DSD: Yeah. It just wasn't the same for me.
GW: Was "Heroes" hard to do?
GW: All the fandom was affected.
DSD: I think it was a good episode, the two-parter. You know, we went from Showtime to the SCI FI Channel and they wanted to see a major thing. That's an arbitrary decision made by some stupid bean counter. But of course, Stargate had no option to refuse that. So somebody had to go.
I don't like change. I'm old. There's enough change. Every day they invent a cel phone that I have no idea how to use, or a computer that I buy and, a week later, it's obsolete and it's worth pennies on the dollar for what I spent for it. When I was a young guy a computer had to be housed in a building. The whole world's changed.
The death of Dr. Janet Fraiser was executed in the brilliant "Heroes" two-parter. Nevertheless, Don does not deny he took the loss of Teryl quite hard.
GW: Ruby Fleming, your wife ...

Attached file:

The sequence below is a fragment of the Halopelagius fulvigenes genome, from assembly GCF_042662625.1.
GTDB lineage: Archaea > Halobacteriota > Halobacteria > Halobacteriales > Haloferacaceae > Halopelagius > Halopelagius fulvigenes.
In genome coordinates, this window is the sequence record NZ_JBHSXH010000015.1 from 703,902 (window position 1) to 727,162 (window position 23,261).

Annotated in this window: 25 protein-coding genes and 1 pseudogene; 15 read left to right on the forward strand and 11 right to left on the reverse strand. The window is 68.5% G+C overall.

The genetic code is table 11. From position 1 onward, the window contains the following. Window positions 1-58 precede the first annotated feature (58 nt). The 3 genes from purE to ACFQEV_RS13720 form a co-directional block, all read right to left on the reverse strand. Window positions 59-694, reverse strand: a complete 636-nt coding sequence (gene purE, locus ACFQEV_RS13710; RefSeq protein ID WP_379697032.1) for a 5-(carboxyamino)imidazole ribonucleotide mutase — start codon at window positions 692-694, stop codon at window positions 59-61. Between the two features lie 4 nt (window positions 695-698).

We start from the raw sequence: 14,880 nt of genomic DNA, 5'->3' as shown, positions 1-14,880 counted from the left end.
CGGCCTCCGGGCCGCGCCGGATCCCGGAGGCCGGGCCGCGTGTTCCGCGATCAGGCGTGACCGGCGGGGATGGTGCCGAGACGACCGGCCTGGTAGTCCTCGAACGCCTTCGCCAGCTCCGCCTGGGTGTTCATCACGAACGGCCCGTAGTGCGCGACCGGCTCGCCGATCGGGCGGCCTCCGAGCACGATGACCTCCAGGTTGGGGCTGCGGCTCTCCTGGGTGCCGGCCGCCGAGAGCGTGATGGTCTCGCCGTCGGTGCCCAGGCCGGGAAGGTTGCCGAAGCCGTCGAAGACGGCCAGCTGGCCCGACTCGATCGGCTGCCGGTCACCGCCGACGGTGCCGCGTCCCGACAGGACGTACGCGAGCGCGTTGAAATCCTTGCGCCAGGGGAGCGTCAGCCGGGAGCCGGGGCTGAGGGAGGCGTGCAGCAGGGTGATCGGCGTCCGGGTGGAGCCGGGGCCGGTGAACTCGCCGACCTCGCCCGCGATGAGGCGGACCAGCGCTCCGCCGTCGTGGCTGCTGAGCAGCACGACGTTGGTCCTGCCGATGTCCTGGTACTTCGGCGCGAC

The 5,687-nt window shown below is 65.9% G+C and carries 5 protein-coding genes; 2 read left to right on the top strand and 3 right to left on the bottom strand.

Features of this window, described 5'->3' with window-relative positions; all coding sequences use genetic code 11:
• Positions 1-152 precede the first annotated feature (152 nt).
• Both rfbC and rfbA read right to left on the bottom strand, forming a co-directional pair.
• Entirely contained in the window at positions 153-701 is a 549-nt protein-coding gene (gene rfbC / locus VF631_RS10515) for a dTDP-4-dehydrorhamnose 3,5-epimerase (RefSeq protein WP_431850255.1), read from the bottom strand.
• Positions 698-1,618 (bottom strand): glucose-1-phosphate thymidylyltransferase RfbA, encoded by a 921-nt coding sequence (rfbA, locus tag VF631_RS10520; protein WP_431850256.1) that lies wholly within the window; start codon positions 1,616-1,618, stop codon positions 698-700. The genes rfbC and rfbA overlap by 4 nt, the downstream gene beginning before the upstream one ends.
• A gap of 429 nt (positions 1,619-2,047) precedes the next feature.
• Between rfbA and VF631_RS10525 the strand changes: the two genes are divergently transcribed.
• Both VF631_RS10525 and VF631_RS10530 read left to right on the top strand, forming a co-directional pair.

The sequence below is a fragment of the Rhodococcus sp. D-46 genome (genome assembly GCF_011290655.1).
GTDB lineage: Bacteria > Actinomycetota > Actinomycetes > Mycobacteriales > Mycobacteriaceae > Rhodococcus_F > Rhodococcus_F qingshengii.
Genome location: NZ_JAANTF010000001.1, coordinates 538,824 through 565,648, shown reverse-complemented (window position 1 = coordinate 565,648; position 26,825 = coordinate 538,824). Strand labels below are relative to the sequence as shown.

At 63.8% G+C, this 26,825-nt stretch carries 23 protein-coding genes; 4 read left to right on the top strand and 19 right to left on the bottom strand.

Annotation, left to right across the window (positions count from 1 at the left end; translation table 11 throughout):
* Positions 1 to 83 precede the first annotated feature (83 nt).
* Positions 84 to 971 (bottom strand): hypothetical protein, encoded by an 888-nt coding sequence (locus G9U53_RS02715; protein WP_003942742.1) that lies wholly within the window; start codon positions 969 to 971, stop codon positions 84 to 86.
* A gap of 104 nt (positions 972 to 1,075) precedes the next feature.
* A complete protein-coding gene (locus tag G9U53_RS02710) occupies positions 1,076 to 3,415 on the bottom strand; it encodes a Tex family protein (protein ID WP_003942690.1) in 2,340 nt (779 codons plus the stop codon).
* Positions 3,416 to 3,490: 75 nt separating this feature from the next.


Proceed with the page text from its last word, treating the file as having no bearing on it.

DSD: ... has restored my life.
GW: Yes. Tell us about Ruby. How did you meet her?
DSD: I write as well as do the rest of the thing, and years ago some friends of mine asked me to write a script for them that would be set here [in Vancouver]. And I wrote a detective story called "Blues in the Rain." But again, I'm a very stubborn guy. You've got to remember: I'm a Redneck hillbilly from the Missouri/Arkansas border, next to Oklahoma. It ain't sunburn. I wrote it for my friends. So I wrote a [Codicillus] to the thing that, to be produced, it had to star my friends.
Ruby and a woman that she was partnering with, producing at the time, optioned the script, thinking "Well, nobody's dumb enough that they won't let you cast a name in the lead rather than his friend." Well, I'm that dumb. So they had several nibbles on having the money to produce it, but they had to use somebody else.
And we remained friends. And as my first marriage fell apart, and only after I'd left my first wife, did she ever tell me. In fact, I had no idea that she thought that I was anything but dumb and ugly. But she took me in. And she is the most nurturing person I've ever known. And I love her more than anybody I've ever loved in my life.